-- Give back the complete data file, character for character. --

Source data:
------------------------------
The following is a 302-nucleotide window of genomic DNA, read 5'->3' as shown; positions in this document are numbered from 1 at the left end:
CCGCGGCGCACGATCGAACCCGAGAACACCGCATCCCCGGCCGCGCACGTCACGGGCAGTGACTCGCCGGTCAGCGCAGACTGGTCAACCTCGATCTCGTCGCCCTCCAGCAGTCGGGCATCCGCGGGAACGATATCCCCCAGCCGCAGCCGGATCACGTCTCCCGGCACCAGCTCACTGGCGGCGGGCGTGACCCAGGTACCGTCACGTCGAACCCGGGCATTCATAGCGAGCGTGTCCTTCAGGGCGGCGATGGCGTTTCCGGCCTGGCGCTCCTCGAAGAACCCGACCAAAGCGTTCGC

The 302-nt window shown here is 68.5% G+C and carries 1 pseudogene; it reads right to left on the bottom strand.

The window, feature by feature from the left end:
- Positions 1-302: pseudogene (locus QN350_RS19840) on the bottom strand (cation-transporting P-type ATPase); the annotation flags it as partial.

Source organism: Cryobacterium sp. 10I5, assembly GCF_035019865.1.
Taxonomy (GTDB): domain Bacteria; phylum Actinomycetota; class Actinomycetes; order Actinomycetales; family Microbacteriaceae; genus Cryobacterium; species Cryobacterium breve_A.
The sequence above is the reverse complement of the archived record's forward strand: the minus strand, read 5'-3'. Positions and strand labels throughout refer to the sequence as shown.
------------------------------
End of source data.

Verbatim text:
The following is a 302-nucleotide window of genomic DNA, read 5'->3' as shown; positions in this document are numbered from 1 at the left end:
CCGCGGCGCACGATCGAACCCGAGAACACCGCATCCCCGGCCGCGCACGTCACGGGCAGTGACTCGCCGGTCAGCGCAGACTGGTCAACCTCGATCTCGTCGCCCTCCAGCAGTCGGGCATCCGCGGGAACGATATCCCCCAGCCGCAGCCGGATCACGTCTCCCGGCACCAGCTCACTGGCGGCGGGCGTGACCCAGGTACCGTCACGTCGAACCCGGGCATTCATAGCGAGCGTGTCCTTCAGGGCGGCGATGGCGTTTCCGGCCTGGCGCTCCTCGAAGAACCCGACCAAAGCGTTCGC

The 302-nt window shown here is 68.5% G+C and carries 1 pseudogene; it reads right to left on the bottom strand.

The window, feature by feature from the left end:
- Positions 1-302: pseudogene (locus QN350_RS19840) on the bottom strand (cation-transporting P-type ATPase); the annotation flags it as partial.

Source organism: Cryobacterium sp. 10I5, assembly GCF_035019865.1.
Taxonomy (GTDB): domain Bacteria; phylum Actinomycetota; class Actinomycetes; order Actinomycetales; family Microbacteriaceae; genus Cryobacterium; species Cryobacterium breve_A.
The sequence above is the reverse complement of the archived record's forward strand: the minus strand, read 5'-3'. Positions and strand labels throughout refer to the sequence as shown.